30 April 2014
Meeting Global Environmental Security Challenges: Water Scarcity, Migration and Extremism
While water scarcity is a human security issue, it’s also a common denominator problem in other domains. According to Marcus King, that means that access to water – along with population growth and religious extremism – will be a primary source of global instability in the coming decades.
By Marcus King for ISN
Three interrelated megatrends, with shared environmental roots, are likely to intensify in the next 25 years, challenging the cohesion of many nations. These trends include: uneven population growth and environmental migration; climate change-induced environmental degradation with decreases in water supplies as its major proxy, and a continued upward spike in violent religious extremism. Areas where these three trends converge will be future focal points of instability. Evidence from various disciplines suggests that the Middle East and North Africa (MENA) and Sub-Saharan Africa are areas where these factors will ignite conflagrations that will have the greatest consequences. As these megatrends unfold and proliferate, fewer nations will have the resources and capacity to address them absent unforeseen breakthrough technologies likely to be controlled by wealthy nations. The scope of natural resource conflict, particularly surrounding water, will increase. Solving these problems will demand security strategies that enlist the capabilities of new actors.
A growing challenge
Challenges related to international water security – including ensuring safe and sufficient water across the globe and preventing local and international conflict in key water basins – are considerable, and will grow significantly in the coming years. Although it comes as a surprise to many, history has shown that water issues are more likely to lead to cooperation between nations than conflict. According to some scholars, the last war between nations that can be directly attributed to water happened 4500 years ago and involved Mesopotamia as a belligerent. However, local conflict over water resources is common and recent.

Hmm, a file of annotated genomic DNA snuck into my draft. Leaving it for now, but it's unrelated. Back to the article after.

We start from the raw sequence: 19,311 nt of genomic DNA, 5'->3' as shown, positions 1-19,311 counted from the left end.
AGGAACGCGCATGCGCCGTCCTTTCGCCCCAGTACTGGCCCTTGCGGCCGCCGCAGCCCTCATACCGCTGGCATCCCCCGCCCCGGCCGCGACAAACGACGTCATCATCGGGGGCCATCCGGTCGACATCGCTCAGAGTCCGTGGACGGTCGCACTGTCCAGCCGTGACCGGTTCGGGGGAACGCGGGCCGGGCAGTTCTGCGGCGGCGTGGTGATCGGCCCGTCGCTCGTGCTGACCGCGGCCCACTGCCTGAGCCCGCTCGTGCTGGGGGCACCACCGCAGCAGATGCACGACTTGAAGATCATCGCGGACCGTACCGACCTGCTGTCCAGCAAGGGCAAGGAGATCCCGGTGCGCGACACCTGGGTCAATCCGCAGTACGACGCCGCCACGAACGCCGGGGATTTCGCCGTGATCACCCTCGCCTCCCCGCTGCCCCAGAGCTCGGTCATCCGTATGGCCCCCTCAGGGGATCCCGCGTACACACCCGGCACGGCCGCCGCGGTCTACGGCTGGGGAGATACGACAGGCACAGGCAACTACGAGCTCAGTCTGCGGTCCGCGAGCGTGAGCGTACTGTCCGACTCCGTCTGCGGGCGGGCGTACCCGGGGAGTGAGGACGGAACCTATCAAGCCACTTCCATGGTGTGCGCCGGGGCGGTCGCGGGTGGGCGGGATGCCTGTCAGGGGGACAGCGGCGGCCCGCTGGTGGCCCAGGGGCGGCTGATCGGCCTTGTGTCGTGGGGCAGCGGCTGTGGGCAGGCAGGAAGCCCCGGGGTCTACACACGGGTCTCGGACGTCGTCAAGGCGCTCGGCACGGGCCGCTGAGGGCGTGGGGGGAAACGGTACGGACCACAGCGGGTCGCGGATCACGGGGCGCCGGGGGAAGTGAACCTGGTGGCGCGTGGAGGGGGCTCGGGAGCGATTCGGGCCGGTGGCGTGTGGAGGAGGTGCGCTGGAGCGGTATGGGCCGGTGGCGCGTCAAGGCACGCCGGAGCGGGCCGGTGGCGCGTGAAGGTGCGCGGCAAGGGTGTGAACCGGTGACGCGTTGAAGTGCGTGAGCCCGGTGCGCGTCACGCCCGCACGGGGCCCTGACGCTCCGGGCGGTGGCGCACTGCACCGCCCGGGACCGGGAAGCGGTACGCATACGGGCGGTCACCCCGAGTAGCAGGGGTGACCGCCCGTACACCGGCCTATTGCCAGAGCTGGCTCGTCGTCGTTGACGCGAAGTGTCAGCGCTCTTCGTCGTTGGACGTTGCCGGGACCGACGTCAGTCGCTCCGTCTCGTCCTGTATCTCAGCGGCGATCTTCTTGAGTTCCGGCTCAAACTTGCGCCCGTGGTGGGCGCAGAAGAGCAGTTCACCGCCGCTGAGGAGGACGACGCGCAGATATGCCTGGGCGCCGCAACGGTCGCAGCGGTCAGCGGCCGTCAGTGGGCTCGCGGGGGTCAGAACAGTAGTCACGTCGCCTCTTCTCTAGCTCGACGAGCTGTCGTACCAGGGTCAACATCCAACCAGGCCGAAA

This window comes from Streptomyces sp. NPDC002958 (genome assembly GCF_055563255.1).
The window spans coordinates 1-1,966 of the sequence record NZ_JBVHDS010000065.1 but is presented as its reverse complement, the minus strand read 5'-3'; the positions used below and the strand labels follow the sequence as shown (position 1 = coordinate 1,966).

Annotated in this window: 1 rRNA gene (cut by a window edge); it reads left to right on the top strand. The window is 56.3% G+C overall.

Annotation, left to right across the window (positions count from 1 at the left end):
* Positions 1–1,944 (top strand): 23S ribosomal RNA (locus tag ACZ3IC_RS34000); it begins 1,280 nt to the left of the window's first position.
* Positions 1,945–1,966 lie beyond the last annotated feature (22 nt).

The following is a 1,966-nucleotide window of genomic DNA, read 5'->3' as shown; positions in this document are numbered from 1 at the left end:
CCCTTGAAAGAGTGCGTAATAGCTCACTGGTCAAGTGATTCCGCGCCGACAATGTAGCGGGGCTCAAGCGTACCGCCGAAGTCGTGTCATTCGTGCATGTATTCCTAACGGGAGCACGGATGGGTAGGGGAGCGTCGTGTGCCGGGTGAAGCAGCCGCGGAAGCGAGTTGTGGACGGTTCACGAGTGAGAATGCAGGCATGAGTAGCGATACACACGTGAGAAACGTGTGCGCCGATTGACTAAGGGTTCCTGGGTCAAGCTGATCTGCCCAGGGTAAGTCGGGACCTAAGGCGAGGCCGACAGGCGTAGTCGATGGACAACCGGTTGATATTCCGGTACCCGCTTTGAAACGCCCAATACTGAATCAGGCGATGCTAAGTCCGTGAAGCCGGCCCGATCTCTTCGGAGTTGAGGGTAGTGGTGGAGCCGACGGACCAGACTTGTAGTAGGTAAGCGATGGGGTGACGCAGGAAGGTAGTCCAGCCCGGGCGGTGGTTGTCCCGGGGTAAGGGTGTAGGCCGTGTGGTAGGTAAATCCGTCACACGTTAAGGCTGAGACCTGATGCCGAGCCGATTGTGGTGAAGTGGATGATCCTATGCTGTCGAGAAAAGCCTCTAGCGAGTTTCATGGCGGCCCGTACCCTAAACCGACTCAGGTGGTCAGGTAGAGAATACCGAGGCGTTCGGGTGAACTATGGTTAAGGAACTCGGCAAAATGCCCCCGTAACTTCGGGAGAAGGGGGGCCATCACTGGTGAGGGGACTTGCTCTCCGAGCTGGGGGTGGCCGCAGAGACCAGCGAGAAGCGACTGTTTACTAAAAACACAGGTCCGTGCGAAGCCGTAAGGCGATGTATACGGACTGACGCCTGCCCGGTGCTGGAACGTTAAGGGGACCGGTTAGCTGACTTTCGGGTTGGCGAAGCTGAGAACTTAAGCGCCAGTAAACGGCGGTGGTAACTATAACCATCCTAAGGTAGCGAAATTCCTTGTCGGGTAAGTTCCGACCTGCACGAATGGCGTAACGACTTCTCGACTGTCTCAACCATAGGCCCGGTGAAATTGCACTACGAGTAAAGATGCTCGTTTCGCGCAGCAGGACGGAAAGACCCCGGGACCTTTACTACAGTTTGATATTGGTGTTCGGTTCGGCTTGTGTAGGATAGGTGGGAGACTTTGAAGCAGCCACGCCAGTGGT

New climate science studies, combined with intelligence forecasts and some academic studies, raise doubts that water will continue to engender more cooperation than conflict, providing justification for urgent action. A 2012 U.S. intelligence assessment on global water security predicts that as water becomes scarcer states may employ it as a means of coercion against rivals in areas where cooperative solutions have prevailed. Furthermore, water problems including shortages and quality issues will contribute to existing tensions and increase the risk of instability and state failure. States focusing on addressing internal water-related problems may be unproductive in other arenas.
The rapid onset of climate change is a reminder that the window to make successful interventions to promote peace and stability over water resources is closing. Long-term trends indicate less precipitation leading to drought conditions in the Sahel, southern Africa and parts of southern Asia that are experiencing largely-unrelated internal instability. Higher precipitation levels also present water security challenges including floods that may contaminate drinking supplies and destroy crops. In 2012 alone, floods in Pakistan and the Sahel affected over 8 million people.
Higher temperatures will alter the timing of glacial melting, eventually threatening the water supply of hundreds of millions of people in Asia and South America. The ten hottest years on record have all occurred since 1998. Higher temperatures are causing the Arctic icecap to melt at an alarming and unpredictable rate, resulting in sea level rise that may cause saltwater intrusion into freshwater supply.